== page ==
This week the Payson School Board once more found itself mud wrestling a vexing topic: How should it distribute bonuses based on teacher performance?
The all-too-often inert board bestirred itself and warned the administration that it really does want meaningful goals on which to base merit pay bonuses.
Last year, the administration gave the board no time to consider an almost meaningless set of standards. The rules give every teacher in the school a bonus if 70 percent of the students meet the grade level standards on the AIMS test. If only half the students pass the test, then the teachers still get 80 percent of the money.
And get this: If the students pass the test next year, or the year after, then the teachers get the bonus retroactively.
Originally, the bonus amounted to $2,400 annually per teacher and now that amount has dwindled to about $780. So why quibble?
Good point — especially if the goal is to make sure everyone gets a share.
But it’s also a terrible waste — since the failure to grapple with this topic strikes at the heart of what’s wrong with our schools.
Make no mistake, our children desperately need great teachers. Just like any profession, some teachers are brilliant, most do a good job under trying circumstances, and some should find another profession.
So ideally, the merit pay system should reward those great teachers to guarantee they stick around and get rid of the bad teachers — too burned out to care what their students learn.
So those great teachers should get big bonuses —along with teachers who go above and beyond by lavishing their time on sports and drama and debate and science labs and other time-consuming labors of love.
Other districts are experimenting with value added evaluation systems, which measure the progress students make. An elaborate system of tests establishes a baseline, then tracks how students in a given teacher’s class advance more quickly than average. The system still has many flaws and critics, but it at least attempts to answer a meaningful question.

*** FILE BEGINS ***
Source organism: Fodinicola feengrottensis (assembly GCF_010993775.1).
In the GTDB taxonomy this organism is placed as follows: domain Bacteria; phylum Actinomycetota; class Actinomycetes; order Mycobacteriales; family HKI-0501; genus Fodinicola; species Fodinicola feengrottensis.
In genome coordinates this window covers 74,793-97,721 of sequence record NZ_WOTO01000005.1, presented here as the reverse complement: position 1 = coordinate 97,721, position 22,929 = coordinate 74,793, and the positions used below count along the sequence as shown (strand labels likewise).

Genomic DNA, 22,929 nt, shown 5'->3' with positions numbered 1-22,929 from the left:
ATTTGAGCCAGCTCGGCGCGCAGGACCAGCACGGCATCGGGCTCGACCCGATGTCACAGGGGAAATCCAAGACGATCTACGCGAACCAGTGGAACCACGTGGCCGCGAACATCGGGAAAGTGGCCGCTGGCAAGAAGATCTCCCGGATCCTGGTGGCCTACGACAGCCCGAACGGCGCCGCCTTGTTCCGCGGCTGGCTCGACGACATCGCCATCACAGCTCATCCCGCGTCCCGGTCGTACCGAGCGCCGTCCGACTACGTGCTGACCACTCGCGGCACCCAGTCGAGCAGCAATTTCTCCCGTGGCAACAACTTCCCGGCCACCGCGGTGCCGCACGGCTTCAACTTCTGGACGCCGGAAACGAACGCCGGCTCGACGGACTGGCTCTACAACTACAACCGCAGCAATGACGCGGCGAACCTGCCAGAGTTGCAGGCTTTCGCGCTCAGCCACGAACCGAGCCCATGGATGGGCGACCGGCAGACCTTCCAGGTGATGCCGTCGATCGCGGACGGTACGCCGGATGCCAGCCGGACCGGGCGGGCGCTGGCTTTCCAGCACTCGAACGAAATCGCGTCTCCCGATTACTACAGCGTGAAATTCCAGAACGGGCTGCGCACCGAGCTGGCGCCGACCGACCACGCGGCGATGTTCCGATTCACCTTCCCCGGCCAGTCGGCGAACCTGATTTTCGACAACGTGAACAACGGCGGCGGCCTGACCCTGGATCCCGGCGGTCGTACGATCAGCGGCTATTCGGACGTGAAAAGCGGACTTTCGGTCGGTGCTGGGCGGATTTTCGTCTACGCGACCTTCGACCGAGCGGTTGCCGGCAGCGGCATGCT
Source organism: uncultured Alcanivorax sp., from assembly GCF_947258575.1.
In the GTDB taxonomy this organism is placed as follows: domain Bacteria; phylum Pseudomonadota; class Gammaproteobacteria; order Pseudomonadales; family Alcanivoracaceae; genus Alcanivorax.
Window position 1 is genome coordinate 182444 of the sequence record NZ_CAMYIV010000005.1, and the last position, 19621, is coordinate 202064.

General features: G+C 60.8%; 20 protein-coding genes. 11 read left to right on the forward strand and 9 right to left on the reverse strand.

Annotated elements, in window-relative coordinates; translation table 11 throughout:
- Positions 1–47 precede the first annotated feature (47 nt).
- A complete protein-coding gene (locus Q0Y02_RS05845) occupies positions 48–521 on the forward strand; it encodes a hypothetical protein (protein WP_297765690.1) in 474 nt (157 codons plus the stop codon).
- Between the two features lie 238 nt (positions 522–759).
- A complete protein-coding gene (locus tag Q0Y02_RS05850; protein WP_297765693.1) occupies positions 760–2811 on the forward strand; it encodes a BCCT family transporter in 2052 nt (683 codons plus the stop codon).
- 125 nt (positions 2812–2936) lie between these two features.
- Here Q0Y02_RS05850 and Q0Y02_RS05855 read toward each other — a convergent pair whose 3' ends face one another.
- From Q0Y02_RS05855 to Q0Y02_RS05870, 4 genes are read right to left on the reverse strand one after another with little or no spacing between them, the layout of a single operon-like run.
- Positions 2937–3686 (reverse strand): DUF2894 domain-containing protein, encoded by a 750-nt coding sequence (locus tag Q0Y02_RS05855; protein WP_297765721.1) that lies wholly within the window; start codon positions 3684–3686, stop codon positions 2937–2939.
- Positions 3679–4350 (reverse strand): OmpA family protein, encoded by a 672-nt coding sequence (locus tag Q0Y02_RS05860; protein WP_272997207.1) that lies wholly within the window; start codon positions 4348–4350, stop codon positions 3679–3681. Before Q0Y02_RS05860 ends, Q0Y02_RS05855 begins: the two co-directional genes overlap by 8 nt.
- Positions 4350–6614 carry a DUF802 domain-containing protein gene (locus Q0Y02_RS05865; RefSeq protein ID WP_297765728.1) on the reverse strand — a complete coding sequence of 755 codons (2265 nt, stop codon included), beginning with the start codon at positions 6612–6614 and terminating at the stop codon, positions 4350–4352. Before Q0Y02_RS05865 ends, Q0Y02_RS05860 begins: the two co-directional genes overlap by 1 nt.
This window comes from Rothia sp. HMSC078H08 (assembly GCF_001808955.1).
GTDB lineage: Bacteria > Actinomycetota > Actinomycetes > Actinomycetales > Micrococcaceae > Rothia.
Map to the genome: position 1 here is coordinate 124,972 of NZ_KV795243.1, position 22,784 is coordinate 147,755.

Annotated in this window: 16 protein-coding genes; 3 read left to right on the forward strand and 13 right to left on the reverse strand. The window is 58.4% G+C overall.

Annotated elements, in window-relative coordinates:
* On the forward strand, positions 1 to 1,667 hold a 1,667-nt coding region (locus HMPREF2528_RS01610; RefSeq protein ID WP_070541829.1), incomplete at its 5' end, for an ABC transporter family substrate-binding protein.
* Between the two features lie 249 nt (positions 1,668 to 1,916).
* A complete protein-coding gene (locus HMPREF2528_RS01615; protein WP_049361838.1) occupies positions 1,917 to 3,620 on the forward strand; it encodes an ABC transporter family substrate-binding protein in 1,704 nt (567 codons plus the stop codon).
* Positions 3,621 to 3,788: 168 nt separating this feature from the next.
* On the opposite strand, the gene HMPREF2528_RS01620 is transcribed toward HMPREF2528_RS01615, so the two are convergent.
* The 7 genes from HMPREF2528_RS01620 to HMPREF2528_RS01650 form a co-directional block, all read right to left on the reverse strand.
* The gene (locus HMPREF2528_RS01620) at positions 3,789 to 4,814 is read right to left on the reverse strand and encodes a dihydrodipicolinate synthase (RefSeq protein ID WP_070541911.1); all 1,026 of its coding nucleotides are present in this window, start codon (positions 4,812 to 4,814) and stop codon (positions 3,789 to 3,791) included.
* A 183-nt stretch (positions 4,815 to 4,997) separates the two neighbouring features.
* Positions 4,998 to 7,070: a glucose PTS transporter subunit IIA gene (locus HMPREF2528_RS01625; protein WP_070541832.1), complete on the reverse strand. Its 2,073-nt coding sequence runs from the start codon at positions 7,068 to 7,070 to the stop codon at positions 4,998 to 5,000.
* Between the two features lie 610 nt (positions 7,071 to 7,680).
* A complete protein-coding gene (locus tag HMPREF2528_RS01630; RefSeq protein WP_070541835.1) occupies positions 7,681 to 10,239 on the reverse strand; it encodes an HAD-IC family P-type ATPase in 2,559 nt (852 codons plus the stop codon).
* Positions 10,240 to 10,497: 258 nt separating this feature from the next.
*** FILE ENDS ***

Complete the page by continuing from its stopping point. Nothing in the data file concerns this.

So we applaud the school board’s insistence the administration take this effort seriously, instead of the meaningless exercise to make sure everyone gets something.
We hope the board will continue to ask tough questions: The future of our children depends on it.
Perhaps then instead of ending up with pathetic bonuses for everyone, we’ll wind up with a way to truly reward the great teachers and at the same time identify the teachers who’ve already given up teaching.
Event needs community support
Butch Klein and Lud Kaftan are a couple of gray-haired jarheads. They are the heart and soul of Payson Supply Line, a local outfit that sends care packages to our troops in both Iraq and Afghanistan.
They started in January 2005. As of this August, they have shipped 1,280 boxes to our troops overseas — filled with everything from snacks, drink mixes, hand and foot warmers, hygiene items, socks and a multitude of items not readily available from the military. The letters of appreciation for our men and women, sent to www.paysonsupplyline.com, are more than heartwarming.
I’m sure you’ve probably seen them at the many town events where they set up a booth to raise funds for their non-profit organization. It is absolutely amazing what they can get in a simple standard shipping box. I’m sure Butch’s years of experience in the moving industry, he owns and runs Quality Movers, have given him the ability to use every single square-inch to its fullest.
When I first met Butch (we are both Vietnam veteran Marines), I told him “wouldn’t that have been great to get one of those back in our day?” He looked me straight in the eye and said “if we don’t treat our troops better than we were treated, it is squarely on our shoulders, I’m not going to let it happen.” HoooRah, Butch.
Next Saturday, Sept. 11, from 10 a.m. to 4 p.m., is the annual Payson Supply Line major fund-raiser. It will be held at Granny’s Attic on Highway 260. There will be hundreds of donated raffle items from merchants all over Payson. Tickets are $1 each or six for $5. There will be food available with all proceeds to PSL. Please stop by for this very special event. While there, sign a Christmas card to go with your box. If you can’t make it, go to PSL’s Web site and donate a few bucks.
These are our kids in harm’s way, all of ours.
— John Naughton, Payson Roundup publisher